December 12, 2012
IN THE INTEREST OF E.D., MINOR CHILD, E.D., MINOR CHILD, APPELLANT.
Appeal from the Iowa District Court for Woodbury County, Mary Jane Sokolovske, Judge.
The opinion of the court was delivered by: Potterfield, P.J.
The guardian ad litem for the minor child appeals the dismissal of the child-in-need-of-assistance proceedings and the granting of the tribe's motion to transfer jurisdiction. AFFIRMED.
Considered by Potterfield, P.J., and Danilson and Tabor, JJ.
The guardian ad litem for the minor child, E.D., appeals from the district court's ruling transferring these child-in-need-of-assistance proceedings to the Omaha Tribe of Nebraska and dismissing the child from the jurisdiction of the Woodbury County Juvenile Court.
The guardian ad litem first asks us to reverse In re A.W., 741 N.W.2d 793, 802 (Iowa 2007), wherein the Iowa Supreme Court rejected a county attorney's claim that the county attorney, rather than the attorney general, should be allowed to represent the state's interest in opposition to the Department of Human Services.*fn1 It is not for this court to grant the requested relief. See McElroy v. State, 703 N.W.2d 385, 393 (Iowa 2005) (noting court of appeals "understandably . . . has declined to tinker with [supreme court] precedents"); State v. Eichler, 83 N.W.2d 576, 578 (Iowa 1957) ("If our previous holdings are to be overruled, we should ordinarily prefer to do it ourselves.").
The guardian ad litem next argues the Federal Indian Child Welfare Act was "not triggered" by these child-in-need-of-assistance proceedings, since the proceedings did not involve foster care or the termination of parental rights. Iowa Code § 232.2B.3(4) (2011). However, we will not address this claim because it was not raised in the juvenile court where the parties stipulated to the applicability of the Iowa and Federal Indian Child Welfare Acts. See In re C.M., 526 N.W.2d 562, 566 (Iowa Ct. App. 1994) ("As a general rule, an issue not presented in the juvenile court may not be raised for the first time on appeal.").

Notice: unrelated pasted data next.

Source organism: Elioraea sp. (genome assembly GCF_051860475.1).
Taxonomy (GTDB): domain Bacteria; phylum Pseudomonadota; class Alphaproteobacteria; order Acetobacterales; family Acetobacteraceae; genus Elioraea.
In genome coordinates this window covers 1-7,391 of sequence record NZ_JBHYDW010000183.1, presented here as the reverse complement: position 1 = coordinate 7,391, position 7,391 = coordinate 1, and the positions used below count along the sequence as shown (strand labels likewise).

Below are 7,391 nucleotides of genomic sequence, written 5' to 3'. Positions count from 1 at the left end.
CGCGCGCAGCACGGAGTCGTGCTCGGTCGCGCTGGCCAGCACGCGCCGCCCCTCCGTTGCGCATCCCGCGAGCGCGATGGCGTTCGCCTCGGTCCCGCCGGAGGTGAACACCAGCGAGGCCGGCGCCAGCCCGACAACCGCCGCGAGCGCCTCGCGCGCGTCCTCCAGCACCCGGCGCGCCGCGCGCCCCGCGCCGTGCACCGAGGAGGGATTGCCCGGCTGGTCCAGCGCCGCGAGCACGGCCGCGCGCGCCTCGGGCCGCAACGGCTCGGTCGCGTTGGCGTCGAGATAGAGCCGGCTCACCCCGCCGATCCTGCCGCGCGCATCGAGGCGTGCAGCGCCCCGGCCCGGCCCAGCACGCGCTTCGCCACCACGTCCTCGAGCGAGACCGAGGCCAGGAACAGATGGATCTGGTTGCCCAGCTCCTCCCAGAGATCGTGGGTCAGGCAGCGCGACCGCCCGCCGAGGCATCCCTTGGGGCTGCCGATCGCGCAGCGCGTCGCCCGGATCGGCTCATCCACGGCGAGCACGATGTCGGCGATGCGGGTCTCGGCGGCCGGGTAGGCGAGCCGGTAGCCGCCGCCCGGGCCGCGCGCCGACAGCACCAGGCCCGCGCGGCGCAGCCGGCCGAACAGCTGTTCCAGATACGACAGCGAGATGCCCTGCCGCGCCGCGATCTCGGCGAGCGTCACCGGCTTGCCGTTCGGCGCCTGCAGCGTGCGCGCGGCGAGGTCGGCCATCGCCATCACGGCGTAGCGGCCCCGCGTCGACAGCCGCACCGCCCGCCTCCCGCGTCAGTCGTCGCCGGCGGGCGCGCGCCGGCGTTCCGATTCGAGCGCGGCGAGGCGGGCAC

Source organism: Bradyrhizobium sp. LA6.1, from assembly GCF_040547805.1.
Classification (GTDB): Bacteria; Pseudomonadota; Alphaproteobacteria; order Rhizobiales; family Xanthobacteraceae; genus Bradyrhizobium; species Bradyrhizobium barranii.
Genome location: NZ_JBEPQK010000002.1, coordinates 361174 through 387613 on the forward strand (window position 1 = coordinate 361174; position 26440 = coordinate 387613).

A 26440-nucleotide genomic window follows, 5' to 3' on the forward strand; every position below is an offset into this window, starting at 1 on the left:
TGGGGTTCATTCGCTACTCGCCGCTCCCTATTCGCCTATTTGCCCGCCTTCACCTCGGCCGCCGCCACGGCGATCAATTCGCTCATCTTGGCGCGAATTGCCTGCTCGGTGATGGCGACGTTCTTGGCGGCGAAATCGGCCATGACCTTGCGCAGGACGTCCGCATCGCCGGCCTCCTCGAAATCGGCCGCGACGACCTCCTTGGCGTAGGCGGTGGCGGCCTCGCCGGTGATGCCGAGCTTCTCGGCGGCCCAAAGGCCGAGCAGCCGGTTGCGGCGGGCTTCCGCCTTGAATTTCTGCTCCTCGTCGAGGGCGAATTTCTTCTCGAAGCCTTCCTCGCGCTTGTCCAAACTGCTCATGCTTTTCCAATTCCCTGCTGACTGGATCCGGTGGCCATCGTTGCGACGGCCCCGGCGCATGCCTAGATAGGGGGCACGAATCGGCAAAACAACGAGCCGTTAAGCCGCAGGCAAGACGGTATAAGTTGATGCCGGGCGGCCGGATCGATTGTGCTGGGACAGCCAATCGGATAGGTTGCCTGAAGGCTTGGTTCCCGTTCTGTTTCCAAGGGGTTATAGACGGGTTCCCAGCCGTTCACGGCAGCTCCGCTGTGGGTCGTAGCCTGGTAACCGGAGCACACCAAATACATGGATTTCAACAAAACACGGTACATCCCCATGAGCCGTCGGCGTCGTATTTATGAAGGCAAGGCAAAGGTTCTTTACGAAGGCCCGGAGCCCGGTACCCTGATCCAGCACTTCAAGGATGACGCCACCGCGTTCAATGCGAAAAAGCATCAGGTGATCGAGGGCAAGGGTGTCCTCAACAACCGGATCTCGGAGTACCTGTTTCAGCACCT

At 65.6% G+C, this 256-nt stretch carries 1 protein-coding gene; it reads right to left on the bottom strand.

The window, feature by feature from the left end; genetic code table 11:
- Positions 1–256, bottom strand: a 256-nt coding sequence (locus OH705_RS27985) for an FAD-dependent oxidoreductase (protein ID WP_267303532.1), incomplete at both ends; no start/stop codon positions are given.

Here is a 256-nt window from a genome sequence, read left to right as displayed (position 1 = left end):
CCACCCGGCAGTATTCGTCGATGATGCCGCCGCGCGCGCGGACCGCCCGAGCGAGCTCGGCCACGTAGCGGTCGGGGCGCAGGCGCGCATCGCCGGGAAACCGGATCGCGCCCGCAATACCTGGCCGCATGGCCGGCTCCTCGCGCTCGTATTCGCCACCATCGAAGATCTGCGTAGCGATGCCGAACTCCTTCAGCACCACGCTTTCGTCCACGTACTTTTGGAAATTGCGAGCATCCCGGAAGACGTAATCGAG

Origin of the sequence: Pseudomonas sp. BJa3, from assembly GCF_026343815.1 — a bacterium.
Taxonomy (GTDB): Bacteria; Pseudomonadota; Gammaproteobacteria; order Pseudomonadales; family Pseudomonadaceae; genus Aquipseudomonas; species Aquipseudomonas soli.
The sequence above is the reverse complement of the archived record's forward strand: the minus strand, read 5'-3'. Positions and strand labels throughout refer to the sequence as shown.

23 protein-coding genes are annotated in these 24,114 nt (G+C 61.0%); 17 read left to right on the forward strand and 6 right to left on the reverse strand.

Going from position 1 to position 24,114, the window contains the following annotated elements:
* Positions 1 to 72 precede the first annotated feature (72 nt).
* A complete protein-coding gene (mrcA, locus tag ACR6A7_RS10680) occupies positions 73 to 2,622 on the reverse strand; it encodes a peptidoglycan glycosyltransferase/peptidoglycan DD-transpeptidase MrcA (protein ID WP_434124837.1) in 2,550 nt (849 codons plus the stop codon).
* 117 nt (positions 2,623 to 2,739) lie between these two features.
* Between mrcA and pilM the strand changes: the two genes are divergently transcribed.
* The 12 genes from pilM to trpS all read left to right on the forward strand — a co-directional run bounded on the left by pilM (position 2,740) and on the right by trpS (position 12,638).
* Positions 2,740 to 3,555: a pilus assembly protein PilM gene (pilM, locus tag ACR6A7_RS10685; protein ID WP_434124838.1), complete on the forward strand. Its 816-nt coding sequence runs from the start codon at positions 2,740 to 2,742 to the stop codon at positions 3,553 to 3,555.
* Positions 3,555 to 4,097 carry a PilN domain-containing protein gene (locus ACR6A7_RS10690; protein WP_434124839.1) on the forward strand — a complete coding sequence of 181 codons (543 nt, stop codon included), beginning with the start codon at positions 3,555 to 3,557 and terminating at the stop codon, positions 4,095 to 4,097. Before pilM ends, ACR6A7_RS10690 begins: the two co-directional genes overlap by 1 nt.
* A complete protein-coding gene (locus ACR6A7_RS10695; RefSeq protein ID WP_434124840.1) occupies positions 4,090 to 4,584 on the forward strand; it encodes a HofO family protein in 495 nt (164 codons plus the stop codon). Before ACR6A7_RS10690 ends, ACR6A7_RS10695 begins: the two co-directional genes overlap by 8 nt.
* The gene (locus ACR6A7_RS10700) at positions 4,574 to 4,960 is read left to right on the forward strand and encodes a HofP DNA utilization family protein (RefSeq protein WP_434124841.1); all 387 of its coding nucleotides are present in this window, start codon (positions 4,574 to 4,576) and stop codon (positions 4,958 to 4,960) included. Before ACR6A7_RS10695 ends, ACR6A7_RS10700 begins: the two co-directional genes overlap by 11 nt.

The guardian ad litem next asks, "Does ICWA jurisdiction apply where the mother and the affected child remain in the jurisdiction of the Iowa District Court." We answer that question in the affirmative. See Iowa Code §§ 232B.2 (noting dual purpose of chapter and noting it is policy of state to "cooperate fully" with Indian tribes), .4(1) ("This chapter applies to child custody proceedings involving an Indian child whether the child is in the physical or legal custody of an Indian parent, Indian custodian, or an Indian extended family member or another person at the commencement of the proceedings or whether the child has resided or domiciled on or off an Indian reservation."); .5(10) (mandating transfer to tribal court upon petition from the persons listed); see also In re N.V., 744 N.W.2d 634, 637 (Iowa 2008).
Finally, the guardian ad litem argues that E.D.'s best interests are not served by a transfer to the Omaha Tribal Court, which allegedly lacks the authority to enforce its own judgment outside the boundaries of its reservation. Rather, the guardian ad litem asserts the juvenile court proceedings should be continued to provide the child with services by providers who are aware of the family history, which includes the mother's chronic alcoholism, dependency on abusive men, lack of effort to take advantage of offered assistance, lack of candor, lack of family support, and inability to provide for herself and her children.